The effect of the “Yes, I Can! Sleep Education Programme” on children’s sleep, working memory and emotion recognition – a pilot study (2021)
Type of ContentTheses / Dissertations
Degree NameMaster of Arts
PublisherUniversity of Canterbury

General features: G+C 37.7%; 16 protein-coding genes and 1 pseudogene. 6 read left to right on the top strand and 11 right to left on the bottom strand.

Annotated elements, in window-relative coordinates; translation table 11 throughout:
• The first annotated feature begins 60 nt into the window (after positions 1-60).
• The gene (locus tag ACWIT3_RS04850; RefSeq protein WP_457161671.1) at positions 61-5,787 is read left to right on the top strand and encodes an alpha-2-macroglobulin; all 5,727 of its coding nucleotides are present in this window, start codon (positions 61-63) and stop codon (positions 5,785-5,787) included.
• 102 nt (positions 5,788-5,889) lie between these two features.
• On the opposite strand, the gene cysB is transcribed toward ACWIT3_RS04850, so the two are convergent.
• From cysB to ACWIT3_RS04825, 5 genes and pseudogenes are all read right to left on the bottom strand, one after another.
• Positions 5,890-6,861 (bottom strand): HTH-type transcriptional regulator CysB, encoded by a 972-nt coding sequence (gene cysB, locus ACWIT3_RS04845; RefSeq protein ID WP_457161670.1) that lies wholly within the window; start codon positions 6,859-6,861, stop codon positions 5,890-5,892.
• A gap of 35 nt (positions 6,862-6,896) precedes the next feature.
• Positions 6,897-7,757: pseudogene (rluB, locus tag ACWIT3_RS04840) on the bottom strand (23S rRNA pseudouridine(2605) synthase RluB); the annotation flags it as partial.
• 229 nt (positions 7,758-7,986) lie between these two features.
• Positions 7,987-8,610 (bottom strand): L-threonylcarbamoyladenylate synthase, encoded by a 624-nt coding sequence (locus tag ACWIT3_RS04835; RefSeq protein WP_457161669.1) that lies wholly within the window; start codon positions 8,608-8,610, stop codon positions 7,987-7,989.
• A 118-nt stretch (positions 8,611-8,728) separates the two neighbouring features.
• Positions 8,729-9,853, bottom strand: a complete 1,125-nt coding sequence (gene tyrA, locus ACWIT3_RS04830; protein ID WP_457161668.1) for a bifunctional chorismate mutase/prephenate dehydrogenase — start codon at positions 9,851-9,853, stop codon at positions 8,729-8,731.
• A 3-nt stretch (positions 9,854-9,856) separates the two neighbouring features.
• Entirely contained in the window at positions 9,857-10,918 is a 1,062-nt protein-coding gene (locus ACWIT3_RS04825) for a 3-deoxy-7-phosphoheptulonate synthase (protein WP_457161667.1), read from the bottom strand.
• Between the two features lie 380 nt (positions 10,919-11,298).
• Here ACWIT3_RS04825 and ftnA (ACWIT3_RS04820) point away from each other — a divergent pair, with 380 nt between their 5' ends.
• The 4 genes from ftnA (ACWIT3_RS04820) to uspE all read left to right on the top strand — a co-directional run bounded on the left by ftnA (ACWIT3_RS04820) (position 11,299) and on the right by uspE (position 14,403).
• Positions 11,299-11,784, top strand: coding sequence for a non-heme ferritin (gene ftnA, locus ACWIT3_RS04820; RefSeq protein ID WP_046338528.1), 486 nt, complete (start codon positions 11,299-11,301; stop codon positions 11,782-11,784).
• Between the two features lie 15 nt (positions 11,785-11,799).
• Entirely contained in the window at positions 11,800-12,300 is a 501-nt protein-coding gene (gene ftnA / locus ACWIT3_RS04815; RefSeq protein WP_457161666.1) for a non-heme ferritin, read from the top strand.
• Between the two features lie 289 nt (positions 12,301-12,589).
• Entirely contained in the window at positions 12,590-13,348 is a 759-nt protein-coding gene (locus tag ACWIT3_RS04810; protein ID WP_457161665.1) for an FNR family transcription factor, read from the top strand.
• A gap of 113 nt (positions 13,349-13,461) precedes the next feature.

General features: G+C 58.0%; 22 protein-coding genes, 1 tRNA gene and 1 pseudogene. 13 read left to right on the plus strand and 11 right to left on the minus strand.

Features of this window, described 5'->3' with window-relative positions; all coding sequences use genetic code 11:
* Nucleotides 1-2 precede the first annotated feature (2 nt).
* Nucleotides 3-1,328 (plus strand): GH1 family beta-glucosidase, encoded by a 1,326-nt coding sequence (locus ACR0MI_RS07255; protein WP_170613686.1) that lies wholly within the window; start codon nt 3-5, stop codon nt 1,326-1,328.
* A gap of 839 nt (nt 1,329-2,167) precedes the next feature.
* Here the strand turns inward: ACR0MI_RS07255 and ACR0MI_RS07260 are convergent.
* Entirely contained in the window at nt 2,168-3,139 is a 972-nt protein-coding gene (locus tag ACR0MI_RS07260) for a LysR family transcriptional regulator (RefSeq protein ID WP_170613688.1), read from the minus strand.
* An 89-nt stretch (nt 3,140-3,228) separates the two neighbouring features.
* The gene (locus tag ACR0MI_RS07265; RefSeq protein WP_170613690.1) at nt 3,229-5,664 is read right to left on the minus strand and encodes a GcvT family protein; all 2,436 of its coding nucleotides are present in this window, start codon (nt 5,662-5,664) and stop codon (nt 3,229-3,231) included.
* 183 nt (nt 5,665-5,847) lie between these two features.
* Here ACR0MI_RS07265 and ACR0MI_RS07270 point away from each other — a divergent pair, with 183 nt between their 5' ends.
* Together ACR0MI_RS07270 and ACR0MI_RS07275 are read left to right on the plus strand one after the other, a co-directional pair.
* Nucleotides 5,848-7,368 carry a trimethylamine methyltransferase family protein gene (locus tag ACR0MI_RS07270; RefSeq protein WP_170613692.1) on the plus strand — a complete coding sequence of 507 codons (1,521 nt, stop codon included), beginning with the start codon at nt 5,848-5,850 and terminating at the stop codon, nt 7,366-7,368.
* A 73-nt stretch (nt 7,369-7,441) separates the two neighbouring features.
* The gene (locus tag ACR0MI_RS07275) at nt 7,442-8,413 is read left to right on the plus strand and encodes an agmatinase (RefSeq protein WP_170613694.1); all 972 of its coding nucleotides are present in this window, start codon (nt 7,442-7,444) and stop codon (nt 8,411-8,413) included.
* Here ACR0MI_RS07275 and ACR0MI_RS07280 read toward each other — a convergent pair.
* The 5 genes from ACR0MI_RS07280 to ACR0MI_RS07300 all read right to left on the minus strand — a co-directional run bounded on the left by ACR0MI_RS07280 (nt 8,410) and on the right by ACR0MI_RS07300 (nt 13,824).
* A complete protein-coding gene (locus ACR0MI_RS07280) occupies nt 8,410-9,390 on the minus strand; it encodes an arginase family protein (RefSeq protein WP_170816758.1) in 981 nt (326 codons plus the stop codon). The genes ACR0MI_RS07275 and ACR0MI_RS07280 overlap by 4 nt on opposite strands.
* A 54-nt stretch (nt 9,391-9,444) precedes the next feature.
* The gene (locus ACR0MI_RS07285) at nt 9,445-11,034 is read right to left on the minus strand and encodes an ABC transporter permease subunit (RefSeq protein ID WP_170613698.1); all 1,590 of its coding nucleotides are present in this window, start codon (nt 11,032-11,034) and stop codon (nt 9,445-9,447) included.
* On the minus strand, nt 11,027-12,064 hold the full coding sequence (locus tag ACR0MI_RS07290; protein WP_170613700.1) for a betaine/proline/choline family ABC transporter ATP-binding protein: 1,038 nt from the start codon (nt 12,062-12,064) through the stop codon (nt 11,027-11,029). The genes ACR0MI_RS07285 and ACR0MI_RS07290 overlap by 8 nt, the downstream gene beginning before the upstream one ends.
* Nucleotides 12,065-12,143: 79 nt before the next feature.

Objective: In this study, the researcher investigated the effects of the Yes I Can! Sleep Education Programme (YIC Programme) (Liberty, 2018) in school-age children’s sleep, working memory and emotion recognition in a post-disaster community. Methods: The study adopted a single-subject design. The YIC Programme was implemented in School A as a part of the regular school curriculum for a term. Ten children from School A completed seven-night sleep diaries, the Sleep Self Report (SSR) Questionnaire, and two Cambridge Neuropsychological Test Automated Battery (CANTAB) cognitive tasks, including the Spatial Working Memory (SWM) task and the Facial Emotion Recognition Task (ERT) during three time-periods. Results: Seven children fully engaged in the YIC programme, and the other three partially engaged. The impacts of the programme appeared to be individual-specific, and some of these positive effects were likely to be relevant to the exposure of treatment. More children in the full engagement group showed more stabilized time in bed, reported fewer overall sleep problems, demonstrated better performances on the working memory task and the emotion recognition task. Conclusions: The findings suggest a promising outlook for sleep education programmes in improving school-age children’s sleep and areas of cognitive functions. Future researchers conducting studies of sleep education programmes should consider exploring the following areas: (1) The impact of sleep education programmes on improving specific sleep behaviours; (2) The associations between bedtimes, wake-up times, morning feelings and daytime feelings; (3) A comparison of children’s sleep durations using recommended time in bed for their age-group; and (4) Including measures of cognitive performance.
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